At the age of 18, Dr. Randall White read Diet for a Small Planet by Frances Moore Lappé. It was a life-changing book for him and he has been following a plant-based, whole foods diet ever since. He found the environmental and social justice reasons for being vegetarian outlined by Lappé compelling, as well as the health reasons. Dr. White also notes works by Michael Pollan, Dan Buettner’s Blue Zone series, and Dr. Dean Ornish have influenced his dietary choices.
“I was vegan from about age 35 to 40, but—for various reasons—I didn’t find that sustainable,” said Dr. White. “I now follow a plant-based Mediterranean diet that emphasizes fresh whole foods including fruits, vegetables, whole grains, legumes, and sources of healthy fat—traditionally olive oil. It can also include small amounts of seafood, poultry, and even red meat in very small quantities. I don’t eat poultry or red meat; I do eat local, sustainably sourced seafood a couple of times a week.”
Dr. Randall also eats cheese occasionally and makes his own yogurt, using local organic milk. He does this to make sure he gets enough protein and calcium.
Roadblocks to a fully plant-based diet
Dr. White found there was pushback from friends and family to his following a vegan diet. They thought his choices too rigid when it came to meeting at restaurants or serving home-cooked meals, and his family was concerned about how thin he became.
“It was social more than anything,” he recalled. “I got feedback that it didn’t seem to mesh with my social network.”
Dr. White also points to evidence for the Mediterranean diet that allows for small amounts of seafood that contain essential fatty acids like Omega 3s. (The Mediterranean diet recently scored top spot in the U.S. News and World Report’s annual ranking of best diets for the seventh year in a row.)
“People are concerned about not getting enough protein and vitamins if they follow Mediterranean or plant-based diets,” said Dr. White. “When I was vegan, I took supplements for vitamin B-12 and calcium.”
He feels that, beyond the nutritional aspects, another misconception can be the amount of time it can take to prepare whole-food meals.
“It does take more time than buying prepared foods, convenience foods, and fast foods, but those foods are questionable nutritionally and their environmental impacts are massive,” he said. “My partner and I spend time preparing foods, but it reduces the amount of packaging we’re dealing with. You can eliminate a lot of waste by making things at home.”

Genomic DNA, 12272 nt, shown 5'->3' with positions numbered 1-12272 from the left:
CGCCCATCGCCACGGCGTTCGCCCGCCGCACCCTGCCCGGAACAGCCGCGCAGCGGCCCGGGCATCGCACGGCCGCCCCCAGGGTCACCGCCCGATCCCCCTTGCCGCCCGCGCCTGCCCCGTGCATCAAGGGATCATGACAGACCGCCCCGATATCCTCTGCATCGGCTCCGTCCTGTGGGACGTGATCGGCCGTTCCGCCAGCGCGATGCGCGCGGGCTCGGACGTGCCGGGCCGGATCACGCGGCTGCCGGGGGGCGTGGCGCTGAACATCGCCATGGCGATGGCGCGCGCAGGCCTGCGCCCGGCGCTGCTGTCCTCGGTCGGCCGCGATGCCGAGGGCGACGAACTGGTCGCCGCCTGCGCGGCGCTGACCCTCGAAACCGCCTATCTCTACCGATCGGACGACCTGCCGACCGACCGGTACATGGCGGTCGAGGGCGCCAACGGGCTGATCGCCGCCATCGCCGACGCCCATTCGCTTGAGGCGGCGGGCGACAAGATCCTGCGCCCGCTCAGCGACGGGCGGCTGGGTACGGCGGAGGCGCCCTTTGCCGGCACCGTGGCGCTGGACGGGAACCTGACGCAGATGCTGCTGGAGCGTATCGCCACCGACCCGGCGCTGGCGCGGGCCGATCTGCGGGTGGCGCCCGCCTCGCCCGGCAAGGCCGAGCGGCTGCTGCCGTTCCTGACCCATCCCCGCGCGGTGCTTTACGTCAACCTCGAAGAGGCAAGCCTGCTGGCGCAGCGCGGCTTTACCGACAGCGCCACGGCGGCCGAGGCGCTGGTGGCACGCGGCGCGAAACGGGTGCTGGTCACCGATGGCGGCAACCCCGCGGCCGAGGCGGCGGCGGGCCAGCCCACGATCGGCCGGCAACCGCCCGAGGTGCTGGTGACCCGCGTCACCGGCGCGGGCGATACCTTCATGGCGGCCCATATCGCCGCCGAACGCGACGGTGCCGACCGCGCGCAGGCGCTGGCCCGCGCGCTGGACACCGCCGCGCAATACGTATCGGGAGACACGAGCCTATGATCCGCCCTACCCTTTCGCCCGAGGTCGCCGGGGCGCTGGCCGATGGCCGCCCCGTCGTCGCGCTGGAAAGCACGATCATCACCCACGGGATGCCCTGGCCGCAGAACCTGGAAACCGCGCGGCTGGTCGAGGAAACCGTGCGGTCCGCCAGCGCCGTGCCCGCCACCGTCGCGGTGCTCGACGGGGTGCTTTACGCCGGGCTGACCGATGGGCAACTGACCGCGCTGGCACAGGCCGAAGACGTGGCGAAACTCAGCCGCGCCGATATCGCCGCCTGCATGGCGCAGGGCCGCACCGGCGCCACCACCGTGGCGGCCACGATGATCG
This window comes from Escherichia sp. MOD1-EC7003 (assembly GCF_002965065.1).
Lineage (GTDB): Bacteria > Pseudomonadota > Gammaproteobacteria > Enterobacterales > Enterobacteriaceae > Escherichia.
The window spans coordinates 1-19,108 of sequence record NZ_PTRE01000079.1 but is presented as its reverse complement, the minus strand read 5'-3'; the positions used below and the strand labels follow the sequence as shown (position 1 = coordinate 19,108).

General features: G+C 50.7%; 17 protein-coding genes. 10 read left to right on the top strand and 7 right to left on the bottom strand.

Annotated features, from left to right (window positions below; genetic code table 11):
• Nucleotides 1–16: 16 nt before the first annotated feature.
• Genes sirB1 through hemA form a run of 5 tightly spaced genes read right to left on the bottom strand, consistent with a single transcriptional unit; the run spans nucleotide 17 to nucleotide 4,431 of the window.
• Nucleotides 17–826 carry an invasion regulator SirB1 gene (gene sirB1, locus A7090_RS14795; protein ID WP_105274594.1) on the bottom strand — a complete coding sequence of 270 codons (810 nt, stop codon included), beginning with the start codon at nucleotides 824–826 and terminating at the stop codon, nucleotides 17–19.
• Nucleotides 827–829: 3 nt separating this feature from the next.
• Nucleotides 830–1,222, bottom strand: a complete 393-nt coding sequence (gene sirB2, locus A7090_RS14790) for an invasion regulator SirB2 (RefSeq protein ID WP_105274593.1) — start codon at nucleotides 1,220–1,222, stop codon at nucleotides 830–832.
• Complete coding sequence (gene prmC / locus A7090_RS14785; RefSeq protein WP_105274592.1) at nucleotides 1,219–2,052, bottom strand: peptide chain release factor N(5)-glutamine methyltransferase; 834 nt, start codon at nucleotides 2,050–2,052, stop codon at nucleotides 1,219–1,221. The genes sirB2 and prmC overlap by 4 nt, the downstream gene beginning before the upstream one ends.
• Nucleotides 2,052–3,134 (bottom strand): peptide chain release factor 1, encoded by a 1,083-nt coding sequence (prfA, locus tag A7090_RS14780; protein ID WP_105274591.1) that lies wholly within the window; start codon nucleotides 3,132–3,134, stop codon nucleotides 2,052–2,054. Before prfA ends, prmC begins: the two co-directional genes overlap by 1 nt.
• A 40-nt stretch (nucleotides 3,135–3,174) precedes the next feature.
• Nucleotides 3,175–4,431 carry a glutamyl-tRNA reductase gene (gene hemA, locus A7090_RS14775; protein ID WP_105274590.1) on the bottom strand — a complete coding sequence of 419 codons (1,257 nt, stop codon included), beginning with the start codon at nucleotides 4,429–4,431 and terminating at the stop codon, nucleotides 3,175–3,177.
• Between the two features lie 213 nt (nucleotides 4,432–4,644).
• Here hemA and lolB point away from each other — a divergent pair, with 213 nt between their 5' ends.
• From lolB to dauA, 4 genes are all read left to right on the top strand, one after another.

Dr. White is a psychiatrist and the medical director for Vancouver Community Mental Health and Substance Use Services as well as the clinical director for the BC Psychosis Program at UBC Hospital.
“I’m not sure that the jobs I hold now necessarily influence my eating choices, but being a doctor has made me aware of how to evaluate medical research and evidence in making decisions about what I eat. The Mediterranean diet particularly has been studied and it’s well recognized to reduce the risk of heart disease. There’s similar evidence evolving for mental health and for neuropsychiatric disease. The risk for Parkinson’s Disease and Alzheimer’s seems to be inversely associated with degree of adherence to a Mediterranean diet. There’s also evidence related to depression. There’s a prospective trial going on in Spain looking at the Mediterranean diet and people who have had an episode of depression. They’re looking at recurrence rates over two years and they’re supplying extra virgin olive oil to some of the participants to see if it impacts the occurrence of major depression. The improved health of the gut microbiome and the polyphenol content of the foods may be beneficial factors.”
Advice to colleagues
“The evidence seems pretty strong that reducing meat consumption and focussing on whole foods can make a big difference in the things that tend to kill North Americans, like heart disease and cancer. We should seldom or never eat processed foods,” said Dr. White. “Once you get used to a plant-based, whole foods diet, it’s delicious and rewarding. If you learn to do a few things like bake bread or make pizza crust, it’s also a fun way to spend time with friends and family.”